Wednesday, October 05, 2011

Raising Cain

Herman Cain may just be another flash in the pan, like some of the other GOP hopefuls in this cycle. But this may not be relevant a month from now. That said:

i) Because Cain is not a policy wonk like Gingrich or Santorum, it’s easier for him to trip up on certain domestic and foreign policy issues.

ii) Regarding controversial statements:

a) Know that a statement will be controversial before you open your mouth. Don’t be surprised. Take that into account in deciding whether or not to make a controversial statement.

b) Know that the mainstream media will distort your statement.

c) If you’re going to make a controversial statement, have a good reason for your position. Moreover, have a short, simple, plausible explanation for your position. Keep repeating your explanation.

d) Never back down from a controversial statement. You lose twice over. You already take a potential hit for making the controversial statement, then you take another hit for backing down. Backing down makes you look weak and vacillating. It’s also a tacit admission that you were wrong in the first place.

e) Don’t feel the need to preview your position on everything all at once. In politics, the way to succeed is to build on success. Get one thing done at a time, then use that as political capital to do the next thing. Build up a head of steam.

iii) Don’t give interviews to the mainstream media.

iv) Don’t talk too much. The more you talk, the more likely you will misspeak–sooner or later.

v) I don’t agree with Cain’s 9-9-9 plan. Real life is not that symmetrical. First determine the need, then determine the tax code.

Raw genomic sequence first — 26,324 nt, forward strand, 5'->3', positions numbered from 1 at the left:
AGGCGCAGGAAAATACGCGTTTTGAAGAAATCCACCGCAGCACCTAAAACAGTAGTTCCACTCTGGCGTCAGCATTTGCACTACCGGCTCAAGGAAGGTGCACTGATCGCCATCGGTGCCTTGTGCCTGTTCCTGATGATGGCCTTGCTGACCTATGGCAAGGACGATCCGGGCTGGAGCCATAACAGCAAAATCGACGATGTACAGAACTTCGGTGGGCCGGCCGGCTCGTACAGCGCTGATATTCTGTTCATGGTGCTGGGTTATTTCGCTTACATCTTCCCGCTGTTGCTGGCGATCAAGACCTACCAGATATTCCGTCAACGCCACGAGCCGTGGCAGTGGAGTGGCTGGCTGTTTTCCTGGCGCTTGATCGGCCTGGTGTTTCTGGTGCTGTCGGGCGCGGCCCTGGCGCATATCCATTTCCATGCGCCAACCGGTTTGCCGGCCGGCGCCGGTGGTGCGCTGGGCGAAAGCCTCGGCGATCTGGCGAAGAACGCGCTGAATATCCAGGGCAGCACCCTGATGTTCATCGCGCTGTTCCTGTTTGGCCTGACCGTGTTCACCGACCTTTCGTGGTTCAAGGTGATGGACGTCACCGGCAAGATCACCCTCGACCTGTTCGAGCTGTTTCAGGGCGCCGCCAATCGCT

vi) Apropos (v), the question of the tax code is secondary to the question of what gov’t should be doing. First determine what gov’t should be doing. That, in turn, determines how much revenue it should take in. The tax code should correspond to that.

vii) It remains to be seen how Cain operates under pressure. It’s not until you become a frontrunner or credible candidate that the mainstream media trains its guns on you.

I’d vote for Cain over Obama in a heartbeat. There’s no comparison. But right now I’m assessing the potential liabilities of various GOP candidates. 


  1. Great post Steve, Gingrich still remains the real intellect, but after seeing a video of Cain dressing down Prez Clinton on healthcare I warmed up abit more to him. However, I'm skeptical that anything will change with any of these candidates. Until the leviathan is defunded we will remain limp.

  2. @Brian: Gingrich has rather concerning New Age ties. Might want to look into that sometime. There's more than meets the eye with him.

  3. "Real life is not that symmetrical. First determine the need, then determine the tax code."

    Agreed. But the tax code is underdetermined by the need in the sense that there are myriad different ways of raising a given amount through taxation. Even if the 9-9-9 proposal won't raise the right amount in the first instance, one could argue that it would still represent a vast improvement over the current tax code and thus would serve as a workable starting point which could be tweaked over time to meet costs (which also vary over time). And if, as Cain argues, it would stimulate the economy and reduce unemployment, one would expect tax revenues to rise rather than fall (as a long-term trend).

    I'm attracted to the simplicity and fairness of Cain's proposal, but I don't have the expertise or factual knowledge to form a reliable opinion on whether it would actually accomplish what he claims. I'd like to see a credible evaluation of it from a respectable non-partisan source (if there is such a thing).

  4. Jacob, thanks but not sure what that has to do with being a political intellect.